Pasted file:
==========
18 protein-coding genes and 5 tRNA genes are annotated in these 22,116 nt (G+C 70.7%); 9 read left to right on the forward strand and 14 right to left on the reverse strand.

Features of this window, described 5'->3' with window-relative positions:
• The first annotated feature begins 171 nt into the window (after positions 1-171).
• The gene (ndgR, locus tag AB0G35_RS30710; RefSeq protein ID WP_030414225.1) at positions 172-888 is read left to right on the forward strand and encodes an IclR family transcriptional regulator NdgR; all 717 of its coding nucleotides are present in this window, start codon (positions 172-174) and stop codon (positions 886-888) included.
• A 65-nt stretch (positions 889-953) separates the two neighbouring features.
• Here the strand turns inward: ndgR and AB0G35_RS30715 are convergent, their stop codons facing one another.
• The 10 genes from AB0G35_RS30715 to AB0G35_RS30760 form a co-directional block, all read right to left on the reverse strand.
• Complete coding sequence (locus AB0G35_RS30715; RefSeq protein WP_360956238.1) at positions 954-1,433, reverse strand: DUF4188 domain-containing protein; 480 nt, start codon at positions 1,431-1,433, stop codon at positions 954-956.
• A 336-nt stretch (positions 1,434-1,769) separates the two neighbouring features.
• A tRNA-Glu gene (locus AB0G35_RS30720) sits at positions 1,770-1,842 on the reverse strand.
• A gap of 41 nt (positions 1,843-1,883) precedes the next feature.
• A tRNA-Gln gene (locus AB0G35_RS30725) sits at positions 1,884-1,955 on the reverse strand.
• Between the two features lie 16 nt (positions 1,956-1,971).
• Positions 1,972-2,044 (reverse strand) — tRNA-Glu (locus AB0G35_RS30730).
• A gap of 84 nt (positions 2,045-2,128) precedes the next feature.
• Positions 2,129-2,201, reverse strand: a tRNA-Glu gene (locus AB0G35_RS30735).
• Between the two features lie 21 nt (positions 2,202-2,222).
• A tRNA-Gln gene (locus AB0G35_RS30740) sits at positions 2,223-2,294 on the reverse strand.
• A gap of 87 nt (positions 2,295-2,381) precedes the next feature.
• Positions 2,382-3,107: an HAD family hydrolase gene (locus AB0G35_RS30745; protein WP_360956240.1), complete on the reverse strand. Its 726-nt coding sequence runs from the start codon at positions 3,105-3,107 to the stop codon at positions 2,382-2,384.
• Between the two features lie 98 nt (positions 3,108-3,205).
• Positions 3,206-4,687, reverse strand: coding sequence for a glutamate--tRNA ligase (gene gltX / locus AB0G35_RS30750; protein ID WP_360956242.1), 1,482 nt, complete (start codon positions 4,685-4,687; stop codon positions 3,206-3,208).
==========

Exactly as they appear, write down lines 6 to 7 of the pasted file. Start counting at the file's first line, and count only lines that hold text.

• Here the strand turns inward: ndgR and AB0G35_RS30715 are convergent, their stop codons facing one another.
• The 10 genes from AB0G35_RS30715 to AB0G35_RS30760 form a co-directional block, all read right to left on the reverse strand.